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Learn Novell IDM

Hello there is a great opp for me at my company to take over the management of IDM I did post something a couple of months ago, but since then I went in to the windows group, this position is now coming to be available. I have never worked with IDM, and really want to take this job on. I am a CAN, CNE, MCP,MCSE, and CCNA so I know that side of it, but not a programmer. I am planning on building a server getting a windows 2003 server running and active directory installed, and a netware 6.5 server and also a client or two. What do I do from there. Thanks you so much
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zenworksb
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zenworksb
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PsiCopCommented:
First, go get some extra socks - Identity Manager will blow the ones you're wearing off.

OK, so you set up a NetWare (or OES) server, and a Windoze box. Now set up an Identity Manager server and break out the Driver Designer (or whatever they're calling it now). Try creating a driver to watch for the creation of a User in eDirectory and have it populate the user into AD. Try using the "Text/CSV" driver to take a file dropped into a specific directory and turn it into a user account in eDirectory. Stand up an OES-Linux server or even just a straight SLES server and use the appropriate driver to populate the Linux /etc/password file from eDirectory.

Identity Manager is an incredibly powerful tool. Those 3 things just scratch the surface. Its possible to centralize management of a wide heterogeneous platform environment. Using its web-based interface and workflow, you can even turn initial account generation (for example, for new employees) over to HR. You can push routine security changes (e.g. giving User X access to Printer Y or Directory Z) down the the "owner" of that resource, or the person's supervisor. Give the Information Security Officer the ability to disable any specific account on any platform connected to Identity Manager. Have users reset their own password if they forget it, using a mix of pre-defined and user-defined challenge questions.

Literally, there's no enuf room here to describe everything. Like any other complex environment, start simple, learn the basics, and build on the lessons along the way.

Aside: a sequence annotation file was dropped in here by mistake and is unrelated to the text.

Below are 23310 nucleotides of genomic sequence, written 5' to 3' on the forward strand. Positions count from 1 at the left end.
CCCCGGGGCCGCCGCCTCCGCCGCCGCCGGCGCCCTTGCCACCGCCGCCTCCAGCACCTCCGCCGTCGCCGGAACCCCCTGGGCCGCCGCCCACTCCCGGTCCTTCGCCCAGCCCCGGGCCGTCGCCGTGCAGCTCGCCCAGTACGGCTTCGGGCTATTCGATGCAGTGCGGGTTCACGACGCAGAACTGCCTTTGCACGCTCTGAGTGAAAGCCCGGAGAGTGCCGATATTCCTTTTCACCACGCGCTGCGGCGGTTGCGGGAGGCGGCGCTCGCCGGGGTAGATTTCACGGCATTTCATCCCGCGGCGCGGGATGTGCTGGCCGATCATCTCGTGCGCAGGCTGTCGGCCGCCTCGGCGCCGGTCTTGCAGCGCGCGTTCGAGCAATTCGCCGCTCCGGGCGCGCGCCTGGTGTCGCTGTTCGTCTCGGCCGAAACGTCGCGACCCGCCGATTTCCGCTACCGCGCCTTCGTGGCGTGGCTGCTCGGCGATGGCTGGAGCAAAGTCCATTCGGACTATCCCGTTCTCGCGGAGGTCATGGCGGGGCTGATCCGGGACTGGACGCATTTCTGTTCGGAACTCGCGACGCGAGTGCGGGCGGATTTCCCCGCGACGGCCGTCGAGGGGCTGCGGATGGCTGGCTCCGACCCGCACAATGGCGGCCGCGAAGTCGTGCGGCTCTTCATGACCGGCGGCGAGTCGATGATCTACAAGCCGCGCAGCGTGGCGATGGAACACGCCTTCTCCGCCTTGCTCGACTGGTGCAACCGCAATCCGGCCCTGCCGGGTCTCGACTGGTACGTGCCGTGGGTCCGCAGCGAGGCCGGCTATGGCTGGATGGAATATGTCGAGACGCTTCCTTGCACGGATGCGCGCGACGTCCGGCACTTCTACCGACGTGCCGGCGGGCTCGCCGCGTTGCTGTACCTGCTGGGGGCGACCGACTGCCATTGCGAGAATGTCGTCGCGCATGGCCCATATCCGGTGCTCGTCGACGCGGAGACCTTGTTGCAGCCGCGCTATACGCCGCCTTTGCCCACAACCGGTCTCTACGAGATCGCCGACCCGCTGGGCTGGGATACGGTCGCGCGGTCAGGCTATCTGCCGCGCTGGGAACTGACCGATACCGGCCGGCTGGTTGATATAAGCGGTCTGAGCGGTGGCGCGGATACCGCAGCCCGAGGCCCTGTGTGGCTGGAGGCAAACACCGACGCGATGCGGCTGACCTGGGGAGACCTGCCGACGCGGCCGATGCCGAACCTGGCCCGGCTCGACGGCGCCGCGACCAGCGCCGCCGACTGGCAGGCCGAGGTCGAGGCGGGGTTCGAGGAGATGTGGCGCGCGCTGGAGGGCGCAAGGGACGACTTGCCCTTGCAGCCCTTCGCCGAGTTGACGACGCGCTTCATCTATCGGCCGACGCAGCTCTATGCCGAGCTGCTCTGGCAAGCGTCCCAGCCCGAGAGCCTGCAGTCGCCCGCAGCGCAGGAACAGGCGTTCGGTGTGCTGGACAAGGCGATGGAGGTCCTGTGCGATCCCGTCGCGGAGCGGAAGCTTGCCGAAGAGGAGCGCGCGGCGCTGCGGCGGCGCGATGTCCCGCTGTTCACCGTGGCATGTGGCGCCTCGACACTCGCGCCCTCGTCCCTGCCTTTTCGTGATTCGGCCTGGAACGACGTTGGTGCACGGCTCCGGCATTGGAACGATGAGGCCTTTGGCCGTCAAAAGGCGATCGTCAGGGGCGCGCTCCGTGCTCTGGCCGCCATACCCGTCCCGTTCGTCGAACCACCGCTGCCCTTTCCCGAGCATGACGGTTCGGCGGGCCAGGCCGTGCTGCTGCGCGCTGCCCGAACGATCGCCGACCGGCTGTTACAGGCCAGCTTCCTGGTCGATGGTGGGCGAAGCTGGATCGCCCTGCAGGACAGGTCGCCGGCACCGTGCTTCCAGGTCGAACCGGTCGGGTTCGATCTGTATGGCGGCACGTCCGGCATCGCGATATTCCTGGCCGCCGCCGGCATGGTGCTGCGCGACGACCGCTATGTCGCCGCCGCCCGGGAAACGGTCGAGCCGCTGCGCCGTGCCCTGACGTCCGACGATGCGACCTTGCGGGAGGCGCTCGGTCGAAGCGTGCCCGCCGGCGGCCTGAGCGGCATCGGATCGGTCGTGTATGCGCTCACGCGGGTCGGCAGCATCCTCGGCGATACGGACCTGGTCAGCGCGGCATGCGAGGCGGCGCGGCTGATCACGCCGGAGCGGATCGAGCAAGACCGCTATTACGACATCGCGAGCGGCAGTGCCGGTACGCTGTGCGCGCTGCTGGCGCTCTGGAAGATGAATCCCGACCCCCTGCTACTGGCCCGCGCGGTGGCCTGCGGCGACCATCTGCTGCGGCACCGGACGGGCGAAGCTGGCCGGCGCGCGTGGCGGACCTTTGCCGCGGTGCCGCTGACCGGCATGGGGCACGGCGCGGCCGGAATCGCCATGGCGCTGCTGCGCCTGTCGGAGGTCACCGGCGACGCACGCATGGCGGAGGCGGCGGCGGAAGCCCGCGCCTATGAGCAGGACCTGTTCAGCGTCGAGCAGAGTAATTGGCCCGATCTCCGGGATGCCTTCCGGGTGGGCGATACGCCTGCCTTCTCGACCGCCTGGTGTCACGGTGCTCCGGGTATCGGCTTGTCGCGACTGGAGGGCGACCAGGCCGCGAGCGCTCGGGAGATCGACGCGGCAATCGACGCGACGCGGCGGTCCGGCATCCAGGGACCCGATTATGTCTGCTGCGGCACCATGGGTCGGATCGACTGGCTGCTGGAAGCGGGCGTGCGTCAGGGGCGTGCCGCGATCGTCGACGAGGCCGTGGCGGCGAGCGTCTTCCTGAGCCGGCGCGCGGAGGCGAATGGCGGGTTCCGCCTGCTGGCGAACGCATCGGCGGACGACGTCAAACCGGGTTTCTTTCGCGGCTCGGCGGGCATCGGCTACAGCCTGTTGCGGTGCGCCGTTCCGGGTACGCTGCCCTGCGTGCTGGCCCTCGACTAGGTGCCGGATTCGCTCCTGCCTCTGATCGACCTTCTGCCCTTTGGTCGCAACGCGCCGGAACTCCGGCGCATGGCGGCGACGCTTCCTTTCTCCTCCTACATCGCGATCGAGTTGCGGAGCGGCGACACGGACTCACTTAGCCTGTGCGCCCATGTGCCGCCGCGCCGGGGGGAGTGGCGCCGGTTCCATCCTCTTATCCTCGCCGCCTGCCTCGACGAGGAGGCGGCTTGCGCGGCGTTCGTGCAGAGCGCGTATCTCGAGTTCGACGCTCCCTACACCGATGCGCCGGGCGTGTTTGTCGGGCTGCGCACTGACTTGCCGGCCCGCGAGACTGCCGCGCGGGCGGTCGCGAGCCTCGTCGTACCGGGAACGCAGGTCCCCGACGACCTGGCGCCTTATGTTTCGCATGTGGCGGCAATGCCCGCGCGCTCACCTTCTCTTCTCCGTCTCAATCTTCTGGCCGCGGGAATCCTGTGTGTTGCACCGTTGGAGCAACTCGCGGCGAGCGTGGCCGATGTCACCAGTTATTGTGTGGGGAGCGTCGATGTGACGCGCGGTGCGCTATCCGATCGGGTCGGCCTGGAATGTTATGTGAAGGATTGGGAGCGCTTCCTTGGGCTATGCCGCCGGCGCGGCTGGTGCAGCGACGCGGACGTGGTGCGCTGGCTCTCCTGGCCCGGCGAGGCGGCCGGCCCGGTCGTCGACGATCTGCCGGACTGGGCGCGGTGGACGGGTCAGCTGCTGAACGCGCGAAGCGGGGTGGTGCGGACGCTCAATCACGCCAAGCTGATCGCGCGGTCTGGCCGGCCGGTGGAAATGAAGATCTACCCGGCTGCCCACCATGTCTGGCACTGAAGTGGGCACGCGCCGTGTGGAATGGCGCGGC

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alextoftCommented:
Totally agree. Novell IDM is very very cool. Using iManager to configure it was always fairly slow and clumsy but the IDM designer is a godsend. You can graphically design where your data flows, simulate scenarios, then with the click of button it will deploy your design to all the servers and instantly slash your workload in half. Time spent on design and preparation is time well spent when it comes to IDM. Things like NMAS capable clients (4.90SP2+), and putting universal password policies in place are things that can be done well in advance which don't affect the way anything works, but mean you're already to go when you finish your design and testing.

One big thing to keep in mind when designing dataflow is authoritive sources. If say you end up with bi-directional sync between eDir and AD, make sure things like password policies are the same in each directory or you might find (as I did) that AD goes round resetting everyone's passwords as they don't comply to its policies! Imaging an eDir server and your AD DC and hooking them up offline would certainly be a good plan. There are +DXML and +DVRS flags that can be set for dstrace to watch exactly what's going on.

IDM has been the single most exciting aspect of my work for a couple of years now and I'm glad I spent the time learning to work with it. The programming side should only be an issue if you want to hook up a system that's a bit off the wall; drivers for all common directories and databases are provided, and they're easy to customise in Designer/iManager using basic rulesets.

Oh, and make sure you install the license before the 90 days are up and it all shuts down. It's never quite right if you leave it after the deadline passes.

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